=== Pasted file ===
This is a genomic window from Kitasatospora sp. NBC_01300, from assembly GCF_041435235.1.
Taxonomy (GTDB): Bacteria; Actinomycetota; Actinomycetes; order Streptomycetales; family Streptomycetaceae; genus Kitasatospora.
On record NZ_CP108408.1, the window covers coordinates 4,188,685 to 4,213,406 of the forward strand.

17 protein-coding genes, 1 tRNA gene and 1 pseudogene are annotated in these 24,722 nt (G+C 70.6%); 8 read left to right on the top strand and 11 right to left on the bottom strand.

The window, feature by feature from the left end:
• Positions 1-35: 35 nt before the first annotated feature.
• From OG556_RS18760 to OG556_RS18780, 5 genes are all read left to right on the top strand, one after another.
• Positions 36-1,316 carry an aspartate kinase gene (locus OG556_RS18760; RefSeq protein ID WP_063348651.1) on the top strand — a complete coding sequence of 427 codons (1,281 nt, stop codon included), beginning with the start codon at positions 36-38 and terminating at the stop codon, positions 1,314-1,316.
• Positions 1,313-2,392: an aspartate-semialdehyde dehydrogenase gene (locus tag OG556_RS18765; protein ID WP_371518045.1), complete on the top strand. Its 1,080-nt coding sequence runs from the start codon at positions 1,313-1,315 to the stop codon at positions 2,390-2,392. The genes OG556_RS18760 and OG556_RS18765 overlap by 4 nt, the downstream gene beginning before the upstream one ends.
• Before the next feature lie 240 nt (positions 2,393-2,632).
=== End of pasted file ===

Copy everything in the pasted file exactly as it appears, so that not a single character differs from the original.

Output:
This is a genomic window from Kitasatospora sp. NBC_01300, from assembly GCF_041435235.1.
Taxonomy (GTDB): Bacteria; Actinomycetota; Actinomycetes; order Streptomycetales; family Streptomycetaceae; genus Kitasatospora.
On record NZ_CP108408.1, the window covers coordinates 4,188,685 to 4,213,406 of the forward strand.

17 protein-coding genes, 1 tRNA gene and 1 pseudogene are annotated in these 24,722 nt (G+C 70.6%); 8 read left to right on the top strand and 11 right to left on the bottom strand.

The window, feature by feature from the left end:
• Positions 1-35: 35 nt before the first annotated feature.
• From OG556_RS18760 to OG556_RS18780, 5 genes are all read left to right on the top strand, one after another.
• Positions 36-1,316 carry an aspartate kinase gene (locus OG556_RS18760; RefSeq protein ID WP_063348651.1) on the top strand — a complete coding sequence of 427 codons (1,281 nt, stop codon included), beginning with the start codon at positions 36-38 and terminating at the stop codon, positions 1,314-1,316.
• Positions 1,313-2,392: an aspartate-semialdehyde dehydrogenase gene (locus tag OG556_RS18765; protein ID WP_371518045.1), complete on the top strand. Its 1,080-nt coding sequence runs from the start codon at positions 1,313-1,315 to the stop codon at positions 2,390-2,392. The genes OG556_RS18760 and OG556_RS18765 overlap by 4 nt, the downstream gene beginning before the upstream one ends.
• Before the next feature lie 240 nt (positions 2,393-2,632).